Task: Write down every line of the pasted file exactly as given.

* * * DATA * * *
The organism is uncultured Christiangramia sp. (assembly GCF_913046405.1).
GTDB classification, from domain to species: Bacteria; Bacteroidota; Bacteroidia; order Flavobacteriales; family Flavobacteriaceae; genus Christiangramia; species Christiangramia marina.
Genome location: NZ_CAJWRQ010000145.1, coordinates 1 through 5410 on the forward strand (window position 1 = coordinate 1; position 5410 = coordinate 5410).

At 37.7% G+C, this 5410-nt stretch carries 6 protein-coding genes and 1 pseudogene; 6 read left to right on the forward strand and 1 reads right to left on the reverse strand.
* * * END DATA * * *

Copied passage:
The organism is uncultured Christiangramia sp. (assembly GCF_913046405.1).
GTDB classification, from domain to species: Bacteria; Bacteroidota; Bacteroidia; order Flavobacteriales; family Flavobacteriaceae; genus Christiangramia; species Christiangramia marina.
Genome location: NZ_CAJWRQ010000145.1, coordinates 1 through 5410 on the forward strand (window position 1 = coordinate 1; position 5410 = coordinate 5410).

At 37.7% G+C, this 5410-nt stretch carries 6 protein-coding genes and 1 pseudogene; 6 read left to right on the forward strand and 1 reads right to left on the reverse strand.